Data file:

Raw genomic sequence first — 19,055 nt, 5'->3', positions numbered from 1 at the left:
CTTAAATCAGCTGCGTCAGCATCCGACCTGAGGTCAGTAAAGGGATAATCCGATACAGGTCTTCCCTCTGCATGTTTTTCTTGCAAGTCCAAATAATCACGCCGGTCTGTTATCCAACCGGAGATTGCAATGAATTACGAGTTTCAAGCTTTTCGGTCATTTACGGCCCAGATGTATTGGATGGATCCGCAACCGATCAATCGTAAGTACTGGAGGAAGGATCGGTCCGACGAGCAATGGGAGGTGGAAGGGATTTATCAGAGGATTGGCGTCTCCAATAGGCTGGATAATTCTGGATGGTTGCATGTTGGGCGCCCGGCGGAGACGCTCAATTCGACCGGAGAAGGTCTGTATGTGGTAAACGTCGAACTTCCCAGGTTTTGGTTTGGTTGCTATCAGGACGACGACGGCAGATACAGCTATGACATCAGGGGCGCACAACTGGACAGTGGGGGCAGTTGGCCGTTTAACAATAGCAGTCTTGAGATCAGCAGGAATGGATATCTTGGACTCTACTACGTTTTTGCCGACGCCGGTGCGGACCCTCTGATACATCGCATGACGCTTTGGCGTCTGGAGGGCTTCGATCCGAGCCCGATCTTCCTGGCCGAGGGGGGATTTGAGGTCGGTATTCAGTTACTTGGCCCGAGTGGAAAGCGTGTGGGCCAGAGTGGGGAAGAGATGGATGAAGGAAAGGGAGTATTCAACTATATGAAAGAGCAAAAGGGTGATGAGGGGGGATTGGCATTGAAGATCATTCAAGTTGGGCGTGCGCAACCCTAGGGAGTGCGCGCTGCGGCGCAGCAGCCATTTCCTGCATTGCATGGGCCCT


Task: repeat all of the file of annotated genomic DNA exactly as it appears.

Raw genomic sequence first — 19,055 nt, 5'->3', positions numbered from 1 at the left:
CTTAAATCAGCTGCGTCAGCATCCGACCTGAGGTCAGTAAAGGGATAATCCGATACAGGTCTTCCCTCTGCATGTTTTTCTTGCAAGTCCAAATAATCACGCCGGTCTGTTATCCAACCGGAGATTGCAATGAATTACGAGTTTCAAGCTTTTCGGTCATTTACGGCCCAGATGTATTGGATGGATCCGCAACCGATCAATCGTAAGTACTGGAGGAAGGATCGGTCCGACGAGCAATGGGAGGTGGAAGGGATTTATCAGAGGATTGGCGTCTCCAATAGGCTGGATAATTCTGGATGGTTGCATGTTGGGCGCCCGGCGGAGACGCTCAATTCGACCGGAGAAGGTCTGTATGTGGTAAACGTCGAACTTCCCAGGTTTTGGTTTGGTTGCTATCAGGACGACGACGGCAGATACAGCTATGACATCAGGGGCGCACAACTGGACAGTGGGGGCAGTTGGCCGTTTAACAATAGCAGTCTTGAGATCAGCAGGAATGGATATCTTGGACTCTACTACGTTTTTGCCGACGCCGGTGCGGACCCTCTGATACATCGCATGACGCTTTGGCGTCTGGAGGGCTTCGATCCGAGCCCGATCTTCCTGGCCGAGGGGGGATTTGAGGTCGGTATTCAGTTACTTGGCCCGAGTGGAAAGCGTGTGGGCCAGAGTGGGGAAGAGATGGATGAAGGAAAGGGAGTATTCAACTATATGAAAGAGCAAAAGGGTGATGAGGGGGGATTGGCATTGAAGATCATTCAAGTTGGGCGTGCGCAACCCTAGGGAGTGCGCGCTGCGGCGCAGCAGCCATTTCCTGCATTGCATGGGCCCT